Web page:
To secure the services of one of the world’s legendary pianists to give a public masterclass is itself a tribute to the standing of Birmingham Conservatoire’s Keyboard Department. To get him to give a lunchtime recital was an undoubted feather in the cap for its Concert Diary, and the acclaim which greeted Andrei Gavrilov on Tuesday was just reward.
Gavrilov is an amazing performer, bristling with idiosyncracies of body-language: headlong launches into the music without any calming courtesies, and pounces away from the keyboard when all is over; unexpected facial fixings of the audience; the same facial muscles registering all kinds of emotional response to the music; and all the time a deeply-involved self-communing which itself draws all the listeners into an embrace of communication.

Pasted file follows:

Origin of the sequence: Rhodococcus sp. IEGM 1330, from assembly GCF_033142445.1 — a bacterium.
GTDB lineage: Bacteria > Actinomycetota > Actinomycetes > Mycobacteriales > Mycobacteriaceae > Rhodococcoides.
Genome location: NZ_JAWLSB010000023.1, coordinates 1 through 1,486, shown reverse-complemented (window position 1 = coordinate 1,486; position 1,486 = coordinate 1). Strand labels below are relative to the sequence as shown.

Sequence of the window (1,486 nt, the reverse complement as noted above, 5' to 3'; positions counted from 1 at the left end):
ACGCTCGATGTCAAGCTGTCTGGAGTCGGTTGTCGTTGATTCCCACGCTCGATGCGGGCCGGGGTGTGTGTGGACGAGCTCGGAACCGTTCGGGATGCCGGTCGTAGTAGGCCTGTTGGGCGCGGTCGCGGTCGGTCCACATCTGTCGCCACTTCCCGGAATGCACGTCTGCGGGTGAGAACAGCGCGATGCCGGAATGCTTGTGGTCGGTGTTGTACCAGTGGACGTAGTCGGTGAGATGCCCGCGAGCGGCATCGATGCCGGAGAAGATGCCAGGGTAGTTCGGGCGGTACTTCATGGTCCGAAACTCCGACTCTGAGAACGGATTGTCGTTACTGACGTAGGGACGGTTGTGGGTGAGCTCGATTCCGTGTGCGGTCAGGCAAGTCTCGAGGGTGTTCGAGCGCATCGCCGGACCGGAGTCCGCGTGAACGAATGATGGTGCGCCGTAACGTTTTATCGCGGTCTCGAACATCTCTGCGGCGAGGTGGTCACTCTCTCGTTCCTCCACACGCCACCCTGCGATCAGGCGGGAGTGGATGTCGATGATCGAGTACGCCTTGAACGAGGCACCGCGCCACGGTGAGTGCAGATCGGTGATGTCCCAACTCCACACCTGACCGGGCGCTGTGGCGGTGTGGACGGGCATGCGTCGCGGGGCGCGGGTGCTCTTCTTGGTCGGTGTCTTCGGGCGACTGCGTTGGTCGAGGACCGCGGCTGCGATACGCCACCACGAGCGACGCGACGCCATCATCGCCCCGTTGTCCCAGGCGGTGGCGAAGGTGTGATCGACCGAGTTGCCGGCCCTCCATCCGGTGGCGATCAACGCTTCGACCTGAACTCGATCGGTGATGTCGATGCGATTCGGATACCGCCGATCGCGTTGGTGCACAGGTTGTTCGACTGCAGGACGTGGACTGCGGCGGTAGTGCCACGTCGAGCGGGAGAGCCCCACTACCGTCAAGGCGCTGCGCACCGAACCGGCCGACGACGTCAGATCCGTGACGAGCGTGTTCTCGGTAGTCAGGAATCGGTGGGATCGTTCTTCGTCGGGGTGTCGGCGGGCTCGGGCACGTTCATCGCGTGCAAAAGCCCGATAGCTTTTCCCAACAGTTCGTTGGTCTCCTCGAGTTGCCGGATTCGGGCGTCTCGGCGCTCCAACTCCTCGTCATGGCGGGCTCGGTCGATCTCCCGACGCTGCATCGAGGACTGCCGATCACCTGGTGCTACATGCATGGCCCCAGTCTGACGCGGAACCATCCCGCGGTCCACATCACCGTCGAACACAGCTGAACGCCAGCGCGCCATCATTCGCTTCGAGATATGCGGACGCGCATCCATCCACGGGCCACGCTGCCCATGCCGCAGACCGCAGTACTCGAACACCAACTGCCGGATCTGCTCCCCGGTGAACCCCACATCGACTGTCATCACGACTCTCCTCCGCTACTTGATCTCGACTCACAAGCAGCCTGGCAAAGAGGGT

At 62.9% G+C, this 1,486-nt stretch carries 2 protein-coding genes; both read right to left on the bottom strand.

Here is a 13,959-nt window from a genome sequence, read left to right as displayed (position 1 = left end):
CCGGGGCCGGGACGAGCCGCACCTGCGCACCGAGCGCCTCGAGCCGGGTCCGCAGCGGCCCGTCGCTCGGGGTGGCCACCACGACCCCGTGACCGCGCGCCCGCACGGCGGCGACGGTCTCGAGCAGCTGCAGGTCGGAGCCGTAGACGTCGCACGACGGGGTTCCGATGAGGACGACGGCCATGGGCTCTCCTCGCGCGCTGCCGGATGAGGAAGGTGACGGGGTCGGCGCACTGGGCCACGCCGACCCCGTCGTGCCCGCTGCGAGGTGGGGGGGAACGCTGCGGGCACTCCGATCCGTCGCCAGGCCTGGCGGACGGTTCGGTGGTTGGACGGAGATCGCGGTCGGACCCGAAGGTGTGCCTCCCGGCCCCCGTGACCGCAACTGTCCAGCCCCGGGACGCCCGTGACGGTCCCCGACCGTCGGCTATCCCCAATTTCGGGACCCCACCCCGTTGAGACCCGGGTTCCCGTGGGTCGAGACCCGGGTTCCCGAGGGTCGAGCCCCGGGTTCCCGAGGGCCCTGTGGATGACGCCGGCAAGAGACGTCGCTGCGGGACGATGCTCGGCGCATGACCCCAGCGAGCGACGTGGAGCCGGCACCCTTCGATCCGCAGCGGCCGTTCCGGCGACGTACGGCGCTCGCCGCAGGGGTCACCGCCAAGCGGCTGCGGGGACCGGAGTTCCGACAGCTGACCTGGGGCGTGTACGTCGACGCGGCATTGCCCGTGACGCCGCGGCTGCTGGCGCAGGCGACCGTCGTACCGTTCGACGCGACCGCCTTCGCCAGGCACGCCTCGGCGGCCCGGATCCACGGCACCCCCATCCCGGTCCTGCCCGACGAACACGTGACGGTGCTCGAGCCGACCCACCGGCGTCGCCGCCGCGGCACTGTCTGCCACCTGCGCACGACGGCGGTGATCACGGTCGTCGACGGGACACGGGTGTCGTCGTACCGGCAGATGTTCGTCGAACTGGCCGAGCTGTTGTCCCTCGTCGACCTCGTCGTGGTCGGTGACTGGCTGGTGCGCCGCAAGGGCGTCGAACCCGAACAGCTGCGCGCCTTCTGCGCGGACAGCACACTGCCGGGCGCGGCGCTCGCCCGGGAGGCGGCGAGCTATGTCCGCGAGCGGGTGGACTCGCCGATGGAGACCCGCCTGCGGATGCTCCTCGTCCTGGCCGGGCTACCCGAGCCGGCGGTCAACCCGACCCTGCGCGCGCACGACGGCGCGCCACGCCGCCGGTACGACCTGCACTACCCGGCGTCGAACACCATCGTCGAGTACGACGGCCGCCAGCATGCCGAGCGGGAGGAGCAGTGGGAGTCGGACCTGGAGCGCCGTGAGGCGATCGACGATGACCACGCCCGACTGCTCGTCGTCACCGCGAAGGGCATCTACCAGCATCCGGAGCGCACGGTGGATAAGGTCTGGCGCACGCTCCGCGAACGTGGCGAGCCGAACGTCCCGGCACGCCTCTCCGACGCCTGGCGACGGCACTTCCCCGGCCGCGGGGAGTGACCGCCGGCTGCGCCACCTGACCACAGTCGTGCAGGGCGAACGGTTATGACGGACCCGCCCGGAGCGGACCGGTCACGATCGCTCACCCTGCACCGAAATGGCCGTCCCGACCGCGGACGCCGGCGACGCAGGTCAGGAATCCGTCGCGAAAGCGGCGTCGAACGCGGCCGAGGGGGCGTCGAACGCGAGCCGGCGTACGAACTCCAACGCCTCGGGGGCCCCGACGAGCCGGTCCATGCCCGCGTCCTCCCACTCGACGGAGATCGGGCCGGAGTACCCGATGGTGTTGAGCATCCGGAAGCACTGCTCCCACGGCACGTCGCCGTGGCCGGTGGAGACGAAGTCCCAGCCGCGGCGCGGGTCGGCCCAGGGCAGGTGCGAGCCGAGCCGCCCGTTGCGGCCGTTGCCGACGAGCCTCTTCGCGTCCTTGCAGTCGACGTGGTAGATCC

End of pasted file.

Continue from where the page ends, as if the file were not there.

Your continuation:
At first this proved disconcerting, and it took a while to settle comfortably into the generous selection of Chopin Nocturnes Gavrilov gave us. But at last we could relish undistractedly his pellucid line-drawing, his eloquent colouring actually off the piano-strings, his luscious pedalling and pearly melodic decoration.
The last of these led naturally into the ruminative opening of Prokofiev’s Sonata no.8 (deeply, movingly discussed in Gavrilov’s own programme-note), hands balanced as judiciously as in Chopin.
Its schmaltzy slow waltz caressed languorously before the barbarous toccata which ends this substantial wartime work, the keyboard now a virtual battering-ram under Gavrilov’s hands. And the encore, Prokofiev’s Suggestion Diabolique, blew away the storm-clouds in a riot of motoric energy. For once I approved.